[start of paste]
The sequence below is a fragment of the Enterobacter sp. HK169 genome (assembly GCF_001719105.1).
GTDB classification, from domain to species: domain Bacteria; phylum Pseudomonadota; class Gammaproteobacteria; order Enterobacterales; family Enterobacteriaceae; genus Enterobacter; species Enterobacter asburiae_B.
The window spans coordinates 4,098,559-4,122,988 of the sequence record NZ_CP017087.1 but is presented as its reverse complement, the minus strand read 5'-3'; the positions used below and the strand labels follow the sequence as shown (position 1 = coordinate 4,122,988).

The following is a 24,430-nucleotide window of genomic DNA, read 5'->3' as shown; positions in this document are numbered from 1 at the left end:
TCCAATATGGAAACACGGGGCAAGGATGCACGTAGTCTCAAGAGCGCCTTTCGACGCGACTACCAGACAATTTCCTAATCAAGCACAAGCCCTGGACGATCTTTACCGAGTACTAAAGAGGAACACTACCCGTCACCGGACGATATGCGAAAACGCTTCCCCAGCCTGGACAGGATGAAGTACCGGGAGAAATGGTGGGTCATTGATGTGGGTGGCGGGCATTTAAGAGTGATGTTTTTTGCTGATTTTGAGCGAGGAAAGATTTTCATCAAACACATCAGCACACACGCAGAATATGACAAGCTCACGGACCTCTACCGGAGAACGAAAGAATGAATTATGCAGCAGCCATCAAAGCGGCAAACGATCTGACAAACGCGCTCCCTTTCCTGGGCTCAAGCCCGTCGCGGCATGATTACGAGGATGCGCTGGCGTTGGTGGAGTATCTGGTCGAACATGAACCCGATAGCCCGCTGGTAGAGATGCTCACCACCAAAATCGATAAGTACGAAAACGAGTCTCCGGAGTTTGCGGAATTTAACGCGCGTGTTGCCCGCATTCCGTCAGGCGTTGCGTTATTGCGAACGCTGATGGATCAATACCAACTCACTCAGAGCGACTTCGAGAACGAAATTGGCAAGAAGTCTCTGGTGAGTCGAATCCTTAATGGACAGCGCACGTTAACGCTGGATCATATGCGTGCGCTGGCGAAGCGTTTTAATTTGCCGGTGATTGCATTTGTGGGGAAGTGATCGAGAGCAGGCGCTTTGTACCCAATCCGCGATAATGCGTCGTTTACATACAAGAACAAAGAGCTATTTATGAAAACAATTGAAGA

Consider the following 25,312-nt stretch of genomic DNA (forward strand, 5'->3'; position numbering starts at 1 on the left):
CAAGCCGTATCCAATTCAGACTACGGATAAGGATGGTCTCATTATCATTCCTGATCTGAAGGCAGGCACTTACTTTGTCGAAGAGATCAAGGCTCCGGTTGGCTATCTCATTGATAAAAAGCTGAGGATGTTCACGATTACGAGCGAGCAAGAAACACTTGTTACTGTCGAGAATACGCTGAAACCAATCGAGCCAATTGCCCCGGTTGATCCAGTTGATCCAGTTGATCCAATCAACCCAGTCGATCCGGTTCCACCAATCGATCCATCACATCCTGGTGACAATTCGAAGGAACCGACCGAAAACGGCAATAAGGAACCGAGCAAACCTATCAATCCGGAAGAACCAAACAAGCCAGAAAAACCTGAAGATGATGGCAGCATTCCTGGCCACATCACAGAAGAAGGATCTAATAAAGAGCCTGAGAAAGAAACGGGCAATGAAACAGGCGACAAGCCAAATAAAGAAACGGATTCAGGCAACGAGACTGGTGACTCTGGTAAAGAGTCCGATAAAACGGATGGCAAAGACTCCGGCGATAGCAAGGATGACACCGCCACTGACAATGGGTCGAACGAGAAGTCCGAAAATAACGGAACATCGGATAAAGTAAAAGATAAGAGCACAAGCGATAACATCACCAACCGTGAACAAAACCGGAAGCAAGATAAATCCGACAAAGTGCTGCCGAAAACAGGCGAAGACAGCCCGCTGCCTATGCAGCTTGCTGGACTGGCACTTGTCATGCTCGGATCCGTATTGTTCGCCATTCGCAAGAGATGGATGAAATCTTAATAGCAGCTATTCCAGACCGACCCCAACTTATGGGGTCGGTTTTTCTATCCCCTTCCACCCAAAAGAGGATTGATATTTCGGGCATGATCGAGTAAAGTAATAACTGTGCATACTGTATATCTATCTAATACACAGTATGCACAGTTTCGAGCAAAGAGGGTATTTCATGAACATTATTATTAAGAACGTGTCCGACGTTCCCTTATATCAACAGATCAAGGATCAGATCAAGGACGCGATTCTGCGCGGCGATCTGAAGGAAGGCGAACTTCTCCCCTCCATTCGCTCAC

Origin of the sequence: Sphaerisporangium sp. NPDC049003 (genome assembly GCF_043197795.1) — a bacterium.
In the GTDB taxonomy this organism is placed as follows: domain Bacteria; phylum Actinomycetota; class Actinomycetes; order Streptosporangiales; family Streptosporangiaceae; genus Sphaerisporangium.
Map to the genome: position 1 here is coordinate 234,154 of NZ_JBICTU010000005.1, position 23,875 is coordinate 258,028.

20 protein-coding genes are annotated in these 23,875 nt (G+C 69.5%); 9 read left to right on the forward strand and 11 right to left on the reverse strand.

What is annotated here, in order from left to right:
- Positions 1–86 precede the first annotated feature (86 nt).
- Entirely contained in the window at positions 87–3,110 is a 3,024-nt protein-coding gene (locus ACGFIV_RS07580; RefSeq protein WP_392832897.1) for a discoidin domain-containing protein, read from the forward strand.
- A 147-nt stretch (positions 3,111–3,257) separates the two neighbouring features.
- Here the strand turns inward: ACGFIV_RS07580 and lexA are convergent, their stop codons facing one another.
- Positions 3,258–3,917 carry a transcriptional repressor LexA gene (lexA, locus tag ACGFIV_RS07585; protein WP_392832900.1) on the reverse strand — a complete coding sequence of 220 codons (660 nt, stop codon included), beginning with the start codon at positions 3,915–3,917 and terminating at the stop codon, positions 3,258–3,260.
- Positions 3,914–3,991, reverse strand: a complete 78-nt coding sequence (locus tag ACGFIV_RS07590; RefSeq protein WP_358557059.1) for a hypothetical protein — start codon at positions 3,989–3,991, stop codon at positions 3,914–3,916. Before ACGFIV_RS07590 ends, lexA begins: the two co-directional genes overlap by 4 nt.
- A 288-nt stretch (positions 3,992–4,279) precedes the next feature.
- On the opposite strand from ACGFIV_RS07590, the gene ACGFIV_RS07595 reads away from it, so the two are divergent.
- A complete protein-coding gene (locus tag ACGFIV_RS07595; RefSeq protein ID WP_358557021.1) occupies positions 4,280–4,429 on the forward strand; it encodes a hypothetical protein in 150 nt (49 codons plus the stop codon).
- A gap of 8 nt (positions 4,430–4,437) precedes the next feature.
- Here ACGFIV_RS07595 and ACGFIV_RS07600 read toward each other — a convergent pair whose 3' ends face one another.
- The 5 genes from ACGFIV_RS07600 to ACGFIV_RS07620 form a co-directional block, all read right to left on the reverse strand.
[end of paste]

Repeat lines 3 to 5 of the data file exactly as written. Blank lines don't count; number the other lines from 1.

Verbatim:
The window spans coordinates 4,098,559-4,122,988 of the sequence record NZ_CP017087.1 but is presented as its reverse complement, the minus strand read 5'-3'; the positions used below and the strand labels follow the sequence as shown (position 1 = coordinate 4,122,988).

The following is a 24,430-nucleotide window of genomic DNA, read 5'->3' as shown; positions in this document are numbered from 1 at the left end:
TCCAATATGGAAACACGGGGCAAGGATGCACGTAGTCTCAAGAGCGCCTTTCGACGCGACTACCAGACAATTTCCTAATCAAGCACAAGCCCTGGACGATCTTTACCGAGTACTAAAGAGGAACACTACCCGTCACCGGACGATATGCGAAAACGCTTCCCCAGCCTGGACAGGATGAAGTACCGGGAGAAATGGTGGGTCATTGATGTGGGTGGCGGGCATTTAAGAGTGATGTTTTTTGCTGATTTTGAGCGAGGAAAGATTTTCATCAAACACATCAGCACACACGCAGAATATGACAAGCTCACGGACCTCTACCGGAGAACGAAAGAATGAATTATGCAGCAGCCATCAAAGCGGCAAACGATCTGACAAACGCGCTCCCTTTCCTGGGCTCAAGCCCGTCGCGGCATGATTACGAGGATGCGCTGGCGTTGGTGGAGTATCTGGTCGAACATGAACCCGATAGCCCGCTGGTAGAGATGCTCACCACCAAAATCGATAAGTACGAAAACGAGTCTCCGGAGTTTGCGGAATTTAACGCGCGTGTTGCCCGCATTCCGTCAGGCGTTGCGTTATTGCGAACGCTGATGGATCAATACCAACTCACTCAGAGCGACTTCGAGAACGAAATTGGCAAGAAGTCTCTGGTGAGTCGAATCCTTAATGGACAGCGCACGTTAACGCTGGATCATATGCGTGCGCTGGCGAAGCGTTTTAATTTGCCGGTGATTGCATTTGTGGGGAAGTGATCGAGAGCAGGCGCTTTGTACCCAATCCGCGATAATGCGTCGTTTACATACAAGAACAAAGAGCTATTTATGAAAACAATTGAAGA